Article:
Frontal and parietal regions are associated with some of the most complex cognitive functions, and several frontoparietal resting-state networks can be observed in wakefulness. We used functional magnetic resonance imaging data acquired in polysomnographically validated wakefulness, light sleep, and slow-wave sleep to examine the hierarchical structure of a low-frequency functional brain network, and to examine whether frontoparietal connectivity would disintegrate in sleep. Whole-brain analyses with hierarchical cluster analysis on predefined atlases were performed, as well as regression of inferior parietal lobules (IPL) seeds against all voxels in the brain, and an evaluation of the integrity of voxel time-courses in subcortical regions-of-interest. We observed that frontoparietal functional connectivity disintegrated in sleep stage 1 and was absent in deeper sleep stages. Slow-wave sleep was characterized by strong hierarchical clustering of local submodules. Frontoparietal connectivity between IPL and superior medial and right frontal gyrus was lower in sleep stages than in wakefulness. Moreover, thalamus voxels showed maintained integrity in sleep stage 1, making intrathalamic desynchronization an unlikely source of reduced thalamocortical connectivity in this sleep stage. Our data suggest a transition from a globally integrated functional brain network in wakefulness to a disintegrated network consisting of local submodules in slow-wave sleep, in which frontoparietal inter-modular nodes may play a role, possibly in combination with the thalamus.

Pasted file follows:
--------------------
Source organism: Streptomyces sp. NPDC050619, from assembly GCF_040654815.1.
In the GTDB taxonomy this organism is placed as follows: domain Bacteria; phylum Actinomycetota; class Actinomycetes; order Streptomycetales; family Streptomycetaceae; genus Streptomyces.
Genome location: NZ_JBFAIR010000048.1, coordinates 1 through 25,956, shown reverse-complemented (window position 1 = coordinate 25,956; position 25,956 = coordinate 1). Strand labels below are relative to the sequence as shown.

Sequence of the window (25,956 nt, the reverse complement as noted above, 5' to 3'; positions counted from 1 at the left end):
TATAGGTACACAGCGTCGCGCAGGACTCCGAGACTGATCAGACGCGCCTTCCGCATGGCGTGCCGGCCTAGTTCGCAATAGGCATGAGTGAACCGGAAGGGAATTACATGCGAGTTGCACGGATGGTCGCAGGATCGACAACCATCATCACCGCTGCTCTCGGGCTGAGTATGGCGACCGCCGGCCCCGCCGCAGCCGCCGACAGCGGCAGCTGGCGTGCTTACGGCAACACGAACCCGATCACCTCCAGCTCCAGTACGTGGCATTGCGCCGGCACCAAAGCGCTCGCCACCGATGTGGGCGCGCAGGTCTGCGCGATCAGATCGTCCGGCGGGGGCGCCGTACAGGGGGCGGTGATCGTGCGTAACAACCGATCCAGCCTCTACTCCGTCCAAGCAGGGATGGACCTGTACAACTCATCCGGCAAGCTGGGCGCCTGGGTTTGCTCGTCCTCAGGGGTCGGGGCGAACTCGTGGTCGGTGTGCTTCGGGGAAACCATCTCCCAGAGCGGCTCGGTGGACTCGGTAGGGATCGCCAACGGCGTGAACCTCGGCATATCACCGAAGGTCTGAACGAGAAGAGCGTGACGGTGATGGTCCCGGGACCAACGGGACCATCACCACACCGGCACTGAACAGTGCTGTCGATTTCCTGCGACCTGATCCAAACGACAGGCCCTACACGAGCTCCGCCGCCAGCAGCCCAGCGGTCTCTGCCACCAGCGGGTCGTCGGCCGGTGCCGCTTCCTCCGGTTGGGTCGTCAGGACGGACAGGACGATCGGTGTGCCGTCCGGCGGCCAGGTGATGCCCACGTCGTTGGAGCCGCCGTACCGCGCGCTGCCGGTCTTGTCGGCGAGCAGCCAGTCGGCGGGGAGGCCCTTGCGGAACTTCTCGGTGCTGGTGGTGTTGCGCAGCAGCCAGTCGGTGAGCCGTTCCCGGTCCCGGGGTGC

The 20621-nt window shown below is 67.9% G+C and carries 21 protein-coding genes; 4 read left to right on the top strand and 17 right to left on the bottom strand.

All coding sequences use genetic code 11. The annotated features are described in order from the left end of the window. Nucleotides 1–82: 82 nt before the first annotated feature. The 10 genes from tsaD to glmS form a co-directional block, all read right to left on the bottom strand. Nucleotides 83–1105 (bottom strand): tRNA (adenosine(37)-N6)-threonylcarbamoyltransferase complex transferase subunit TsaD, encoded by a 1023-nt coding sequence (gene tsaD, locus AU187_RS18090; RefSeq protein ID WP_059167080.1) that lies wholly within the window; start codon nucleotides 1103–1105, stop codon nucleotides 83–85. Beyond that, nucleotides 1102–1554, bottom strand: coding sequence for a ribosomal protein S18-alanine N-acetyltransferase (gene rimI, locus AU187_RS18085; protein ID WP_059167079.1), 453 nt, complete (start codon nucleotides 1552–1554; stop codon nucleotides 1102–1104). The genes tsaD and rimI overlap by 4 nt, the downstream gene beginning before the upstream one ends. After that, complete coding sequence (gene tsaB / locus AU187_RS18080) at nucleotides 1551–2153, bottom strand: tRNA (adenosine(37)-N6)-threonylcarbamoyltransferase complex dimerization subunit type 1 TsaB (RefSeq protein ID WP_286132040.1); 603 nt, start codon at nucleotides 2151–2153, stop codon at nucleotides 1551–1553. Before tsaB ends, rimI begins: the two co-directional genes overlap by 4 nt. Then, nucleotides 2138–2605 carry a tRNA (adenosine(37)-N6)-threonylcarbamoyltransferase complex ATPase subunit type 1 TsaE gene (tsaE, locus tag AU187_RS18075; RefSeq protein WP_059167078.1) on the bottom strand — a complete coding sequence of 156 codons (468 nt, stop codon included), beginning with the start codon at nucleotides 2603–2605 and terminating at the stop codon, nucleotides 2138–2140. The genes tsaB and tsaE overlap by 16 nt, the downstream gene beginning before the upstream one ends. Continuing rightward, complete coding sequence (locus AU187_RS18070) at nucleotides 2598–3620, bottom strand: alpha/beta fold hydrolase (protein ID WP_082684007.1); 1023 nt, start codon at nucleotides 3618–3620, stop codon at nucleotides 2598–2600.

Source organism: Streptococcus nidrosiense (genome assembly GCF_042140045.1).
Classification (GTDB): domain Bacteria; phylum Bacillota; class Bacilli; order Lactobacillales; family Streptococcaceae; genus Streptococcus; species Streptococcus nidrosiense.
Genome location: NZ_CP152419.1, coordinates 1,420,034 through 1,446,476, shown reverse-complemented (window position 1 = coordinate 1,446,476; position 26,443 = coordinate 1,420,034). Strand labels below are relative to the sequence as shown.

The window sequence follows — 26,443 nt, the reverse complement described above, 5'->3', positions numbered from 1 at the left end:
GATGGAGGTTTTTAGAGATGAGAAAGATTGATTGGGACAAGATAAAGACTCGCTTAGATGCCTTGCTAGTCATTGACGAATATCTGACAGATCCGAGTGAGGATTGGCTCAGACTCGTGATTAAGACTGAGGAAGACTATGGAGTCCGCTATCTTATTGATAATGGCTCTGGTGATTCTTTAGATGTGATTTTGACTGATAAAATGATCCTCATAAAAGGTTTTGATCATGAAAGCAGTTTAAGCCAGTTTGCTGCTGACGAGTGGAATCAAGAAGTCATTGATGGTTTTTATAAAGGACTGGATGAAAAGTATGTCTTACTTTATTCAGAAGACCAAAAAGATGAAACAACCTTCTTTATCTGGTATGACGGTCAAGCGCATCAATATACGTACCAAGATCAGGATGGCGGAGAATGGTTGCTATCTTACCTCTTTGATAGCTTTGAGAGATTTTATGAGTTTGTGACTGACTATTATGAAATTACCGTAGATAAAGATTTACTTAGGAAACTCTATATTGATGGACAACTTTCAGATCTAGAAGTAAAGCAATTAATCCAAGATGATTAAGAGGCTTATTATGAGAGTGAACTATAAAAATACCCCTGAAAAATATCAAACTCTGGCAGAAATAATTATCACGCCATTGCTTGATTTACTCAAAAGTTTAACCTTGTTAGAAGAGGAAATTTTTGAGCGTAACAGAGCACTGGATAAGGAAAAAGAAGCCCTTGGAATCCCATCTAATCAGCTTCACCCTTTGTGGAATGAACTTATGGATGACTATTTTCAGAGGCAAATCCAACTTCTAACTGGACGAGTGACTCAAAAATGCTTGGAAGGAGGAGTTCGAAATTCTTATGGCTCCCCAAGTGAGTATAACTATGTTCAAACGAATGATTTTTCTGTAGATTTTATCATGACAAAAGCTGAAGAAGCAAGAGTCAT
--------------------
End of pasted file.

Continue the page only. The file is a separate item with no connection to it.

Keywords: fMRI, sleep, hierarchy, clustering, frontoparietal, network
Citation: Spoormaker VI, Gleiser PM and Czisch M (2012) Frontoparietal connectivity and hierarchical structure of the brain’s functional network during sleep. Front. Neur. 3:80. doi: 10.3389/fneur.2012.00080
Received: 08 November 2011; Paper pending published: 15 December 2011;
Accepted: 24 April 2012; Published online: 17 May 2012.
Edited by:Linda J. Larson-Prior, Washington University School of Medicine in St. Louis, USA
Reviewed by:Marcello Massimini, University of Milan, Italy
Copyright: © 2012 Spoormaker, Gleiser and Czisch. This is an open-access article distributed under the terms of the Creative Commons Attribution Non Commercial License, which permits non-commercial use, distribution, and reproduction in other forums, provided the original authors and source are credited.
*Correspondence: Victor I. Spoormaker, Neuroimaging, Max Planck Institute of Psychiatry, Kraepelinstr. 2-10, 80804 Munich, Germany. e-mail: firstname.lastname@example.org.